Mr. DeMint has said that he will introduce a bill that would rebate Social Security surpluses to workers in the form of contributions to personal accounts. Today the surplus, currently running around $150 billion per year, is used to pay for general government spending. In return, the Social Security Trust Fund is given a bond that will eventually have to be repaid out of future taxes. Mr. DeMint’s proposal would prevent Congress from spending the surplus, allowing individual workers to save that money toward their own retirement.
The proposal does little to address Social Security’s looming insolvency. Nor is it all that individual account supporters would like to see. The accounts would be temporary and far too small to rectify Social Security’s biggest problems: the lack of ownership, inheritability and choice in the current system. Limiting investment to bonds would deprive younger workers of earning a higher rate of return. As such, this bill should not be the final word on Social Security reform. A more comprehensive approach would still be needed, either now or in the near future.
But the bill does reach across the ideological divide in a way that should be hard for honest Democrats to resist.
Democrats have said that personal accounts take money out of Social Security. Mr. DeMint’s proposal would only use Social security surpluses. The government’s general operating budget would be deprived of those funds, but Social Security’s finances would not be touched. There is no “transition cost.” Democrats have said personal accounts are too risky. Mr. DeMint’s proposal would let workers invest only in government bonds. All that would change is who holds the bonds. Instead of the Social Security Trust Fund keeping the bonds, individual workers would hold them. Workers would gain some of the benefits of ownership and inheritability without assuming any market risk.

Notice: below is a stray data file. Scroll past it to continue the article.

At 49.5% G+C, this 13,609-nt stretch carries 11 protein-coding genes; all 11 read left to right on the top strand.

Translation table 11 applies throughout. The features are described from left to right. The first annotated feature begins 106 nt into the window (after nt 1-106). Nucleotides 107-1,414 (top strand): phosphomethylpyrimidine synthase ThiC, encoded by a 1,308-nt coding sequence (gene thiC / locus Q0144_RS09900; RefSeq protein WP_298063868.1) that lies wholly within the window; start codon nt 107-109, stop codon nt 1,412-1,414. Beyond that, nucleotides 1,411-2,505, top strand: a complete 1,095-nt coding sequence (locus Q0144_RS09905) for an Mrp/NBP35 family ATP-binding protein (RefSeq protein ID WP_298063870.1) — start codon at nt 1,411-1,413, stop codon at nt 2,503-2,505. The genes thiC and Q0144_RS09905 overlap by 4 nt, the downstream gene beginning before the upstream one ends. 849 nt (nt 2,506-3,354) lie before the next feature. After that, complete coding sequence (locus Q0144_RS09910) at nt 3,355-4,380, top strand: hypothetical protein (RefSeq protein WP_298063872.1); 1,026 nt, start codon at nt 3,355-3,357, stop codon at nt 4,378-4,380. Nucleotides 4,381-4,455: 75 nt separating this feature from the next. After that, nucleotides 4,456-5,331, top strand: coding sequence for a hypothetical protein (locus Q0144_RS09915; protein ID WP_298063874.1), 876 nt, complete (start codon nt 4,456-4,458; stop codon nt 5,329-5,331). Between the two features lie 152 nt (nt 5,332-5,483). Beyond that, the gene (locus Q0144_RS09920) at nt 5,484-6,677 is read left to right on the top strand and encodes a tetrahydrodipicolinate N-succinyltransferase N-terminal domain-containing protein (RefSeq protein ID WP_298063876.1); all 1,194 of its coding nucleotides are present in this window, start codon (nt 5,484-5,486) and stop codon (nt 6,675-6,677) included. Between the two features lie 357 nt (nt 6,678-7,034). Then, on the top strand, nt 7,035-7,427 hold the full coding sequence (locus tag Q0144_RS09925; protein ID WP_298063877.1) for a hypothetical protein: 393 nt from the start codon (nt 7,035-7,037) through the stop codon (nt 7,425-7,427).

Democrats have said Social Security surpluses should not be used to fund non‐Social Security spending. Mr. DeMint’s proposal would represent a true “lock box,” devoting that money solely to the worker’s retirement. Without Social Security surpluses to hide behind, Congress would have to face up to the choices of running higher deficits, raising taxes or, hopefully, spending less.
This is not to say that the Democrats’ arguments have merit (personal accounts help Social Security’s finances over the long‐term; markets are remarkably safe given the diversification and long investment horizons envisioned), but Mr. DeMint is meeting the Democrats on their own terms. Like a good poker player, he is calling their bluff. If their stated objections are removed, what is it that they are opposed to? The very idea of people owning and controlling their own money?
In the end, the Social Security debate is not about risk or transition costs or even actuarial solvency. It is a debate about whether people should be entrusted to make decisions about their own lives. It is a debate about who should control your retirement: you or the government.
Mr. DeMint has cleared away all the smoke and mirrors and put that debate straight in front of us. Now let’s see which side the Democrats come down on.